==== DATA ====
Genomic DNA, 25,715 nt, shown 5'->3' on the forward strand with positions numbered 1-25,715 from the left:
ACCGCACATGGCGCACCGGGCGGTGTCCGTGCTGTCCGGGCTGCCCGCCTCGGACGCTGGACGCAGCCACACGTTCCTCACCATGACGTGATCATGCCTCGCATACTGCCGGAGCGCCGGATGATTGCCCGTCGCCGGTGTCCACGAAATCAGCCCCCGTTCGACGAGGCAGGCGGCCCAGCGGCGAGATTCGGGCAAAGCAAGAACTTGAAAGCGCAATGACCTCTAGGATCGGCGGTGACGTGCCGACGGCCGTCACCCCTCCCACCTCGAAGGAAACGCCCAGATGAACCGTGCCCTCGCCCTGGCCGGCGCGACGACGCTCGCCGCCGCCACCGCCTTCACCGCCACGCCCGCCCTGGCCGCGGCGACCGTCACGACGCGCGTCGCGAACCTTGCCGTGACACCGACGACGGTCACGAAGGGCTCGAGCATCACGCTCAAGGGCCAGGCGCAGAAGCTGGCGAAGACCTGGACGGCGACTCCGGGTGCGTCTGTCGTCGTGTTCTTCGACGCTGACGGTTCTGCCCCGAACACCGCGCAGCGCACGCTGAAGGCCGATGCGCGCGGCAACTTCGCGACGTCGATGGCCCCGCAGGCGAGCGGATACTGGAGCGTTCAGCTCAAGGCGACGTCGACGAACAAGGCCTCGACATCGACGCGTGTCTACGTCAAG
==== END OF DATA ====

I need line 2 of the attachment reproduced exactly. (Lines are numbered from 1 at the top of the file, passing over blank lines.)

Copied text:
ACCGCACATGGCGCACCGGGCGGTGTCCGTGCTGTCCGGGCTGCCCGCCTCGGACGCTGGACGCAGCCACACGTTCCTCACCATGACGTGATCATGCCTCGCATACTGCCGGAGCGCCGGATGATTGCCCGTCGCCGGTGTCCACGAAATCAGCCCCCGTTCGACGAGGCAGGCGGCCCAGCGGCGAGATTCGGGCAAAGCAAGAACTTGAAAGCGCAATGACCTCTAGGATCGGCGGTGACGTGCCGACGGCCGTCACCCCTCCCACCTCGAAGGAAACGCCCAGATGAACCGTGCCCTCGCCCTGGCCGGCGCGACGACGCTCGCCGCCGCCACCGCCTTCACCGCCACGCCCGCCCTGGCCGCGGCGACCGTCACGACGCGCGTCGCGAACCTTGCCGTGACACCGACGACGGTCACGAAGGGCTCGAGCATCACGCTCAAGGGCCAGGCGCAGAAGCTGGCGAAGACCTGGACGGCGACTCCGGGTGCGTCTGTCGTCGTGTTCTTCGACGCTGACGGTTCTGCCCCGAACACCGCGCAGCGCACGCTGAAGGCCGATGCGCGCGGCAACTTCGCGACGTCGATGGCCCCGCAGGCGAGCGGATACTGGAGCGTTCAGCTCAAGGCGACGTCGACGAACAAGGCCTCGACATCGACGCGTGTCTACGTCAAG